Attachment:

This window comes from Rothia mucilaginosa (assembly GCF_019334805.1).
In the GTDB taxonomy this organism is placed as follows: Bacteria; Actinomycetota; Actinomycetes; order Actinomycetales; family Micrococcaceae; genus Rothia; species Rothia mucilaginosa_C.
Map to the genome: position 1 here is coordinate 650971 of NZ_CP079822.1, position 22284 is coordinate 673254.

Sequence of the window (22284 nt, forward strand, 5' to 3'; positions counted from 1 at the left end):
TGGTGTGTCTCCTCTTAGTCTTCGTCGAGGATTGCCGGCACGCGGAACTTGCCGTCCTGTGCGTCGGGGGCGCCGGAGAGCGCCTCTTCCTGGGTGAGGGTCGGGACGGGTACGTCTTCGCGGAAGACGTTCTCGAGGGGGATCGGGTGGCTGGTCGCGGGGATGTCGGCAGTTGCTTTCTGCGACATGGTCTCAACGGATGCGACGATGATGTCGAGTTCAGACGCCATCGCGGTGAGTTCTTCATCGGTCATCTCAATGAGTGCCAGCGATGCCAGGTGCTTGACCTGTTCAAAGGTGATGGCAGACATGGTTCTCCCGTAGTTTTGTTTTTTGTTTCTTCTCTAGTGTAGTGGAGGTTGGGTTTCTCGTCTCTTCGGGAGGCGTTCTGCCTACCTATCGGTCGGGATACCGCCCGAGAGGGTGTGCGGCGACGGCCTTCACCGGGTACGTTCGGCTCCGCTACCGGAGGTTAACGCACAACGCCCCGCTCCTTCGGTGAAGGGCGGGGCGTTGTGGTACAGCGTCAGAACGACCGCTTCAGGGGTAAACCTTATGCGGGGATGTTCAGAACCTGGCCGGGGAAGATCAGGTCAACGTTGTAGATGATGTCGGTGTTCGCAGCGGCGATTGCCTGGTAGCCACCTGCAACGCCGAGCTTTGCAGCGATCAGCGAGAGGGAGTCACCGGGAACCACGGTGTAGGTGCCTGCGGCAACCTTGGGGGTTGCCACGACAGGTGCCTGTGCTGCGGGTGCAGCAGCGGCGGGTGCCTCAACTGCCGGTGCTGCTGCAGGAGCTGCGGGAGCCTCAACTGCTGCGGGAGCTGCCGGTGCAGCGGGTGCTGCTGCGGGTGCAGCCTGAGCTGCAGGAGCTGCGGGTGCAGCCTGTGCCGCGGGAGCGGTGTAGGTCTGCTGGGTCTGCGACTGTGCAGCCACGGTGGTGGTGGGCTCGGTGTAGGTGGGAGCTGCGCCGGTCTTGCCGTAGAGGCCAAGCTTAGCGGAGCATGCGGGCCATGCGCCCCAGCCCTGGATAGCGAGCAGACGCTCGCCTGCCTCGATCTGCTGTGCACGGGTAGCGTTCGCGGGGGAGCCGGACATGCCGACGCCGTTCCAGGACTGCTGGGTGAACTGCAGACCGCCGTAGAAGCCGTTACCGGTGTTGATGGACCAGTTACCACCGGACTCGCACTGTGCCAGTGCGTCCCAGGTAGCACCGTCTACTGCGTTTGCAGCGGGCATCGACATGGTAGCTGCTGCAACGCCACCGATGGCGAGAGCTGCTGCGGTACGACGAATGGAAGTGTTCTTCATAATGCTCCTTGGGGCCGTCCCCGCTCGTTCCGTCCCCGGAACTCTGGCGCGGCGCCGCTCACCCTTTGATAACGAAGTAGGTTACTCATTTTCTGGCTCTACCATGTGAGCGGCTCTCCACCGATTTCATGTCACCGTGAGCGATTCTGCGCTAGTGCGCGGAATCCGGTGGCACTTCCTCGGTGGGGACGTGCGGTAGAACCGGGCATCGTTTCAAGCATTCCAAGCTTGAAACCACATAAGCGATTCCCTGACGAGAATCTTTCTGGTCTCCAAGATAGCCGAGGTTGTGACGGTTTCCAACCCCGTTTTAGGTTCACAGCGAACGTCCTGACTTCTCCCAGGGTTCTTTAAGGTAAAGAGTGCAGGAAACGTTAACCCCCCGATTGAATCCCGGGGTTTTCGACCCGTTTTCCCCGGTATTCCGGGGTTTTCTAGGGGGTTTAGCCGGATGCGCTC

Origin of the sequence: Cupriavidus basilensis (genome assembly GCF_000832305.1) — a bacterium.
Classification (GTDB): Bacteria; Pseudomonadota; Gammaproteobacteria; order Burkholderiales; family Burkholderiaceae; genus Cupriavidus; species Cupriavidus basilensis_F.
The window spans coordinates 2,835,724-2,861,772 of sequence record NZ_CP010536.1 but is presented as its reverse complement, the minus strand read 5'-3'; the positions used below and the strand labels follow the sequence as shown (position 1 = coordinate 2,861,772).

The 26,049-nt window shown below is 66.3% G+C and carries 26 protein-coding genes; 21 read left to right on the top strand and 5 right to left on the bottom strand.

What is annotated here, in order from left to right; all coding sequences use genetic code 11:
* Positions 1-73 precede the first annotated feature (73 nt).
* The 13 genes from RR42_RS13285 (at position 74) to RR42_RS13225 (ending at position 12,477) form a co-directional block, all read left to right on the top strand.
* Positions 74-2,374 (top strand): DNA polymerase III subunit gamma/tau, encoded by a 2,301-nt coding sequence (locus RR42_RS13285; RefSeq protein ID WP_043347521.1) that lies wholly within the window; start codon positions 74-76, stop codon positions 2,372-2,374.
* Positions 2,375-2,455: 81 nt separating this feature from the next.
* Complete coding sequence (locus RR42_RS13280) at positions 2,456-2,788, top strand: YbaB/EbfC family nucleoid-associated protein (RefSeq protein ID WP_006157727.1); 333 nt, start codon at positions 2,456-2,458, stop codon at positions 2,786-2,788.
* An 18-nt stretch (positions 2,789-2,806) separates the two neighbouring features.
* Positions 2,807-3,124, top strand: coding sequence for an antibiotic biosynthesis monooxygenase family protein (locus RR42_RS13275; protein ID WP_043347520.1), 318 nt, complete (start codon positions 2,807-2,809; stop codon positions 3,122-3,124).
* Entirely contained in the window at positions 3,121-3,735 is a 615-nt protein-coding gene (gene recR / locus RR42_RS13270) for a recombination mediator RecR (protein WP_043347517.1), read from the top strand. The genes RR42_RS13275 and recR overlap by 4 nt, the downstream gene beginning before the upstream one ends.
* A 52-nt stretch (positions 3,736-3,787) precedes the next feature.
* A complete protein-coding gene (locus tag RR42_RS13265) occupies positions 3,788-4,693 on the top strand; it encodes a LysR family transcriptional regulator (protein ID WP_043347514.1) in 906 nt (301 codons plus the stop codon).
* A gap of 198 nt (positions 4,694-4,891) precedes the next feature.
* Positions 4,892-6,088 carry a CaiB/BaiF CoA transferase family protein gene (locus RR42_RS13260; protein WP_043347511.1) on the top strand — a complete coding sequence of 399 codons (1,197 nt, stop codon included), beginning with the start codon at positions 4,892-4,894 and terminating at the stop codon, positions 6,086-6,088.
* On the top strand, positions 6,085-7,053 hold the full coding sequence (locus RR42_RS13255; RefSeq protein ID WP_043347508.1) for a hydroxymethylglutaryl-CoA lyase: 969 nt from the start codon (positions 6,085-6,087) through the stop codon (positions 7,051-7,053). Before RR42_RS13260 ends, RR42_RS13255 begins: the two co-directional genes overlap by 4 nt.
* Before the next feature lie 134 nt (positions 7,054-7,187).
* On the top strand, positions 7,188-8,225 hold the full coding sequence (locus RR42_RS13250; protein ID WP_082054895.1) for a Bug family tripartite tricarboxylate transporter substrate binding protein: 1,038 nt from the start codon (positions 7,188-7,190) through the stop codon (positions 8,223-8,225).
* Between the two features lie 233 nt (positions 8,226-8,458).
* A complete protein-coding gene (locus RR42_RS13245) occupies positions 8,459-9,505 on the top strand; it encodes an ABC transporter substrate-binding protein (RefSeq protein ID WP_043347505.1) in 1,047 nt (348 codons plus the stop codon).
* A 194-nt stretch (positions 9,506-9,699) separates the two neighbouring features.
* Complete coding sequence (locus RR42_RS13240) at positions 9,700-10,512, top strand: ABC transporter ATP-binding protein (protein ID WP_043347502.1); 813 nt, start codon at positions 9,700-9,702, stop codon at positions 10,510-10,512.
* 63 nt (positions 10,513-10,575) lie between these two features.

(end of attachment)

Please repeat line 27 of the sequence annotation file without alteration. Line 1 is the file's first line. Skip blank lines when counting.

* A complete protein-coding gene (locus RR42_RS13245) occupies positions 8,459-9,505 on the top strand; it encodes an ABC transporter substrate-binding protein (RefSeq protein ID WP_043347505.1) in 1,047 nt (348 codons plus the stop codon).